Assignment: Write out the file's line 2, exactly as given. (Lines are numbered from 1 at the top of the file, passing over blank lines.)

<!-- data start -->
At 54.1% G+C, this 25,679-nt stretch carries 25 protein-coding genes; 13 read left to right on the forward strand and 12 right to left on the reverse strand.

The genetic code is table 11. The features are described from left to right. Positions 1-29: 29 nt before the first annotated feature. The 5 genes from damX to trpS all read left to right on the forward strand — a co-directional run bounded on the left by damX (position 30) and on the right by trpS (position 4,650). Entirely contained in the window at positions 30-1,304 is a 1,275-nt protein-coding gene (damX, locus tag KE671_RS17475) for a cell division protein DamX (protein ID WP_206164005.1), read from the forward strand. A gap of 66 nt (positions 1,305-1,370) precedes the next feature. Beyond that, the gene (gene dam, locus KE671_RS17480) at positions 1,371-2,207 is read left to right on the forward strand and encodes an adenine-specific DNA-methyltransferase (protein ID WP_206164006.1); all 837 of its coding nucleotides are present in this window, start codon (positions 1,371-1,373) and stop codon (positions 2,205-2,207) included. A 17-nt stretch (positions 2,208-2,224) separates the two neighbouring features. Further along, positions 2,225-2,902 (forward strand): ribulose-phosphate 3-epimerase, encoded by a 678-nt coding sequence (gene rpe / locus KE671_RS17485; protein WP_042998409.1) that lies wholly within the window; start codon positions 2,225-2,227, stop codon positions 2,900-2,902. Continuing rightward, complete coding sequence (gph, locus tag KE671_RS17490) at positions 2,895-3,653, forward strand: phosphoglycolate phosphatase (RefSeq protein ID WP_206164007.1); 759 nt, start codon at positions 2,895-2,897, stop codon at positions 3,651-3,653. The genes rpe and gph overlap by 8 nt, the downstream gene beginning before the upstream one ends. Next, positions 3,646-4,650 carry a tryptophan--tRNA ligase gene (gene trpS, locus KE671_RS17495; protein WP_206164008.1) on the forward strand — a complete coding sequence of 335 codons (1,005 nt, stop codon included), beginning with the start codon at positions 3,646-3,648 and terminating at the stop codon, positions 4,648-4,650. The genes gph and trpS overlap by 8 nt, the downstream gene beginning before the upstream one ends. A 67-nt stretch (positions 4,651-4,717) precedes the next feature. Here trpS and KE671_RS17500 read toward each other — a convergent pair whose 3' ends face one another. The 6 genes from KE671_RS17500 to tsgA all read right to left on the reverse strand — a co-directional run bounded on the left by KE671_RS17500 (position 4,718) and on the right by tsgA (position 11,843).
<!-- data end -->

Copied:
The genetic code is table 11. The features are described from left to right. Positions 1-29: 29 nt before the first annotated feature. The 5 genes from damX to trpS all read left to right on the forward strand — a co-directional run bounded on the left by damX (position 30) and on the right by trpS (position 4,650). Entirely contained in the window at positions 30-1,304 is a 1,275-nt protein-coding gene (damX, locus tag KE671_RS17475) for a cell division protein DamX (protein ID WP_206164005.1), read from the forward strand. A gap of 66 nt (positions 1,305-1,370) precedes the next feature. Beyond that, the gene (gene dam, locus KE671_RS17480) at positions 1,371-2,207 is read left to right on the forward strand and encodes an adenine-specific DNA-methyltransferase (protein ID WP_206164006.1); all 837 of its coding nucleotides are present in this window, start codon (positions 1,371-1,373) and stop codon (positions 2,205-2,207) included. A 17-nt stretch (positions 2,208-2,224) separates the two neighbouring features. Further along, positions 2,225-2,902 (forward strand): ribulose-phosphate 3-epimerase, encoded by a 678-nt coding sequence (gene rpe / locus KE671_RS17485; protein WP_042998409.1) that lies wholly within the window; start codon positions 2,225-2,227, stop codon positions 2,900-2,902. Continuing rightward, complete coding sequence (gph, locus tag KE671_RS17490) at positions 2,895-3,653, forward strand: phosphoglycolate phosphatase (RefSeq protein ID WP_206164007.1); 759 nt, start codon at positions 2,895-2,897, stop codon at positions 3,651-3,653. The genes rpe and gph overlap by 8 nt, the downstream gene beginning before the upstream one ends. Next, positions 3,646-4,650 carry a tryptophan--tRNA ligase gene (gene trpS, locus KE671_RS17495; protein WP_206164008.1) on the forward strand — a complete coding sequence of 335 codons (1,005 nt, stop codon included), beginning with the start codon at positions 3,646-3,648 and terminating at the stop codon, positions 4,648-4,650. The genes gph and trpS overlap by 8 nt, the downstream gene beginning before the upstream one ends. A 67-nt stretch (positions 4,651-4,717) precedes the next feature. Here trpS and KE671_RS17500 read toward each other — a convergent pair whose 3' ends face one another. The 6 genes from KE671_RS17500 to tsgA all read right to left on the reverse strand — a co-directional run bounded on the left by KE671_RS17500 (position 4,718) and on the right by tsgA (position 11,843).